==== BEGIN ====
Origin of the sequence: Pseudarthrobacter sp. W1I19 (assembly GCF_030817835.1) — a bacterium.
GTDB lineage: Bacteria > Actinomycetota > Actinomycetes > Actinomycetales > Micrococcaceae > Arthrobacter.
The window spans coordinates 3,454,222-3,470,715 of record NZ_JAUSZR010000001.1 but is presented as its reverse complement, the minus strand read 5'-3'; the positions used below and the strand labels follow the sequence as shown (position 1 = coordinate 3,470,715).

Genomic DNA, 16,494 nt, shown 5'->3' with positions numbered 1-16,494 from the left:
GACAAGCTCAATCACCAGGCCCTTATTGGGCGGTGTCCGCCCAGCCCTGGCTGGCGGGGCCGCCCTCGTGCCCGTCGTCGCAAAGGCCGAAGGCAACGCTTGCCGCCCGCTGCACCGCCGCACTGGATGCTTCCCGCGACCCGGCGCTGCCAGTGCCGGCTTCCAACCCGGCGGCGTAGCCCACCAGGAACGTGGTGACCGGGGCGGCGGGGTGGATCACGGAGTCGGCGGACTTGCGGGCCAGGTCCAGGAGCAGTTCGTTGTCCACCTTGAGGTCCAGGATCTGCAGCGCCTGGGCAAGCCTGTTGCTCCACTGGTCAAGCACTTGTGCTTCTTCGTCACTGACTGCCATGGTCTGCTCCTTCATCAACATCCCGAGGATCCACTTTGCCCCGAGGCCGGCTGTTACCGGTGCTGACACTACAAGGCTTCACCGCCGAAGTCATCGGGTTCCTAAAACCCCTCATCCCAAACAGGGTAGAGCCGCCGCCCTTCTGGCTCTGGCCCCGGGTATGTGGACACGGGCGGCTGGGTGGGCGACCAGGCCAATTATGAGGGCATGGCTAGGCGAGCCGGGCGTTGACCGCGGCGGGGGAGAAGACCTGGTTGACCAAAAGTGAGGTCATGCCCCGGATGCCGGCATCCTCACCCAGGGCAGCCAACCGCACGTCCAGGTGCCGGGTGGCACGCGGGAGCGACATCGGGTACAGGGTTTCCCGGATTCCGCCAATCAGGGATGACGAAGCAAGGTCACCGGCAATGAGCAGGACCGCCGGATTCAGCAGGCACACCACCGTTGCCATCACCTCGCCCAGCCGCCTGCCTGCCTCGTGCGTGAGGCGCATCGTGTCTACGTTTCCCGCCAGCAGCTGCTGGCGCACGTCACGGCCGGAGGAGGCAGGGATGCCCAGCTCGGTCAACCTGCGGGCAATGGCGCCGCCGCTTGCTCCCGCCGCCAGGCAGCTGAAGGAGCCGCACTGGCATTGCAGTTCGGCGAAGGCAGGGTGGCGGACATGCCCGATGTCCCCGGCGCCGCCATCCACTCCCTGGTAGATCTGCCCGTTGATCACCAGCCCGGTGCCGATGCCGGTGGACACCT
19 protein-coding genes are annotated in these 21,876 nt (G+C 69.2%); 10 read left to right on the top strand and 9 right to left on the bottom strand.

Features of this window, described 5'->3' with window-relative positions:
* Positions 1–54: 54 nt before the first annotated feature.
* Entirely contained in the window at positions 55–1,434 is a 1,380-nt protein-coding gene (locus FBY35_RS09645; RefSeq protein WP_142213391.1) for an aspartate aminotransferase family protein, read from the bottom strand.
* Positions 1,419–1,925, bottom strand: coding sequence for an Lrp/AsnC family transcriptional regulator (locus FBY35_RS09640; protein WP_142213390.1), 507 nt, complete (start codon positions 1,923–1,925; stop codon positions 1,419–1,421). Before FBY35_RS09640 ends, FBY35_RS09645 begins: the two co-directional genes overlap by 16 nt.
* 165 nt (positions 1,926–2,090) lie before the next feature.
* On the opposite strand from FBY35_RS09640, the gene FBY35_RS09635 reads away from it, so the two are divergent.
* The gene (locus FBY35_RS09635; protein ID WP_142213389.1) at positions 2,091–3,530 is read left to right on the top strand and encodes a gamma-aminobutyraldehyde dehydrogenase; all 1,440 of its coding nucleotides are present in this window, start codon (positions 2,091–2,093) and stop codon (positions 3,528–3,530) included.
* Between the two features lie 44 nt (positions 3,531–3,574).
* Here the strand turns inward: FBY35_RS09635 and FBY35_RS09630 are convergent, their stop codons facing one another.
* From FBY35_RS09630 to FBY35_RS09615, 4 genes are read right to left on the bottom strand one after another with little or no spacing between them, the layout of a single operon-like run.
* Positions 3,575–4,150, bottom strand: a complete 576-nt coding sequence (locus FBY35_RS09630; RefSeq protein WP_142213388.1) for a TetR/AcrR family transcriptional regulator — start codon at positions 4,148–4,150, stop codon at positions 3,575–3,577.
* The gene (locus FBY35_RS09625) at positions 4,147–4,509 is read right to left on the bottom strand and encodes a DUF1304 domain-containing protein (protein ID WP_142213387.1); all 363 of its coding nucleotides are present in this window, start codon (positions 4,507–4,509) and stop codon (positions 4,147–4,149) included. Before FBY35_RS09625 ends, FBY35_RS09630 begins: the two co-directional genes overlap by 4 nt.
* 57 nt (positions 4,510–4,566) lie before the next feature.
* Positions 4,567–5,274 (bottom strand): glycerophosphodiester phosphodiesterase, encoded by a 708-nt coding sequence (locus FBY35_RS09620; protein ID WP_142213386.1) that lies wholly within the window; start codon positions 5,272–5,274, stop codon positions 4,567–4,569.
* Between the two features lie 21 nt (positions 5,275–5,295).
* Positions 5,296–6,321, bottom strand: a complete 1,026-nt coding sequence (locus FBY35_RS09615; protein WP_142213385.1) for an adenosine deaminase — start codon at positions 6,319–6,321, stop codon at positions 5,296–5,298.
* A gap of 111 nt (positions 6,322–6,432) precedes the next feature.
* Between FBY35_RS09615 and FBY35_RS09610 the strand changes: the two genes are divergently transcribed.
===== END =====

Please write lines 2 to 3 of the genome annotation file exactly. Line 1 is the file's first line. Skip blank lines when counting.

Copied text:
GTDB lineage: Bacteria > Actinomycetota > Actinomycetes > Actinomycetales > Micrococcaceae > Arthrobacter.
The window spans coordinates 3,454,222-3,470,715 of record NZ_JAUSZR010000001.1 but is presented as its reverse complement, the minus strand read 5'-3'; the positions used below and the strand labels follow the sequence as shown (position 1 = coordinate 3,470,715).